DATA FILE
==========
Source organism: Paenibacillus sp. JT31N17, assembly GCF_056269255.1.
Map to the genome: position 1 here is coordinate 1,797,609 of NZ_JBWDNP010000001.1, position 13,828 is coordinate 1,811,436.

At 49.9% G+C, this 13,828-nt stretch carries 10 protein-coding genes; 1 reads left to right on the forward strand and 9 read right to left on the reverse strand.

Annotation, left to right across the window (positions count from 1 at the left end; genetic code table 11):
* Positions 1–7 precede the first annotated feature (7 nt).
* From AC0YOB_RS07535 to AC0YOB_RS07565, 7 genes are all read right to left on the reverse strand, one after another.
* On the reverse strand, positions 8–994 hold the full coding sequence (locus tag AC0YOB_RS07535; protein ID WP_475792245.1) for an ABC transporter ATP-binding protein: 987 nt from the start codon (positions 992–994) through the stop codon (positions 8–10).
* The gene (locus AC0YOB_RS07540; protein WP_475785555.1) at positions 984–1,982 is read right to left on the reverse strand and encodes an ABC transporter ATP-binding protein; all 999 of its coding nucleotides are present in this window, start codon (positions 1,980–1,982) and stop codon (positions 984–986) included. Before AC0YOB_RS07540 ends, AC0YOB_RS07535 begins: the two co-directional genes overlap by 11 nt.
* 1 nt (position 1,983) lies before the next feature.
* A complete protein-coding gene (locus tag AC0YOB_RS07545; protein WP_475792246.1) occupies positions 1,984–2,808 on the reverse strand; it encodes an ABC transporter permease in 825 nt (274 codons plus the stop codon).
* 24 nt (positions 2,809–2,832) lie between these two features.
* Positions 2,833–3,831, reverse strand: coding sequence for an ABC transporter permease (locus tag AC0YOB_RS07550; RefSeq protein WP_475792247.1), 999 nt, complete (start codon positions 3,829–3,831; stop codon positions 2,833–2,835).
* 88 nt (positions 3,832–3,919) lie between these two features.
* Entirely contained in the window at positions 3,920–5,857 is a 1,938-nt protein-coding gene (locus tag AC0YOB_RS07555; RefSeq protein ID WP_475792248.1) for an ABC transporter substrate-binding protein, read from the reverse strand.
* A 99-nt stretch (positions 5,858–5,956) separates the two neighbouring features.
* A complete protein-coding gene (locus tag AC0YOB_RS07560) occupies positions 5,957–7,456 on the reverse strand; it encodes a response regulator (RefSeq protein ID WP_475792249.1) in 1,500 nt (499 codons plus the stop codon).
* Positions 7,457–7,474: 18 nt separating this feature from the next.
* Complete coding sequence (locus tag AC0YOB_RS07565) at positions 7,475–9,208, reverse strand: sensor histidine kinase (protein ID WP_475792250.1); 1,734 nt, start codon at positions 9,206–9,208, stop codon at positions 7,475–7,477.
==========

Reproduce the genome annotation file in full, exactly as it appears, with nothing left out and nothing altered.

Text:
Source organism: Paenibacillus sp. JT31N17, assembly GCF_056269255.1.
Map to the genome: position 1 here is coordinate 1,797,609 of NZ_JBWDNP010000001.1, position 13,828 is coordinate 1,811,436.

At 49.9% G+C, this 13,828-nt stretch carries 10 protein-coding genes; 1 reads left to right on the forward strand and 9 read right to left on the reverse strand.

Annotation, left to right across the window (positions count from 1 at the left end; genetic code table 11):
* Positions 1–7 precede the first annotated feature (7 nt).
* From AC0YOB_RS07535 to AC0YOB_RS07565, 7 genes are all read right to left on the reverse strand, one after another.
* On the reverse strand, positions 8–994 hold the full coding sequence (locus tag AC0YOB_RS07535; protein ID WP_475792245.1) for an ABC transporter ATP-binding protein: 987 nt from the start codon (positions 992–994) through the stop codon (positions 8–10).
* The gene (locus AC0YOB_RS07540; protein WP_475785555.1) at positions 984–1,982 is read right to left on the reverse strand and encodes an ABC transporter ATP-binding protein; all 999 of its coding nucleotides are present in this window, start codon (positions 1,980–1,982) and stop codon (positions 984–986) included. Before AC0YOB_RS07540 ends, AC0YOB_RS07535 begins: the two co-directional genes overlap by 11 nt.
* 1 nt (position 1,983) lies before the next feature.
* A complete protein-coding gene (locus tag AC0YOB_RS07545; protein WP_475792246.1) occupies positions 1,984–2,808 on the reverse strand; it encodes an ABC transporter permease in 825 nt (274 codons plus the stop codon).
* 24 nt (positions 2,809–2,832) lie between these two features.
* Positions 2,833–3,831, reverse strand: coding sequence for an ABC transporter permease (locus tag AC0YOB_RS07550; RefSeq protein WP_475792247.1), 999 nt, complete (start codon positions 3,829–3,831; stop codon positions 2,833–2,835).
* 88 nt (positions 3,832–3,919) lie between these two features.
* Entirely contained in the window at positions 3,920–5,857 is a 1,938-nt protein-coding gene (locus tag AC0YOB_RS07555; RefSeq protein ID WP_475792248.1) for an ABC transporter substrate-binding protein, read from the reverse strand.
* A 99-nt stretch (positions 5,858–5,956) separates the two neighbouring features.
* A complete protein-coding gene (locus tag AC0YOB_RS07560) occupies positions 5,957–7,456 on the reverse strand; it encodes a response regulator (RefSeq protein ID WP_475792249.1) in 1,500 nt (499 codons plus the stop codon).
* Positions 7,457–7,474: 18 nt separating this feature from the next.
* Complete coding sequence (locus tag AC0YOB_RS07565) at positions 7,475–9,208, reverse strand: sensor histidine kinase (protein ID WP_475792250.1); 1,734 nt, start codon at positions 9,206–9,208, stop codon at positions 7,475–7,477.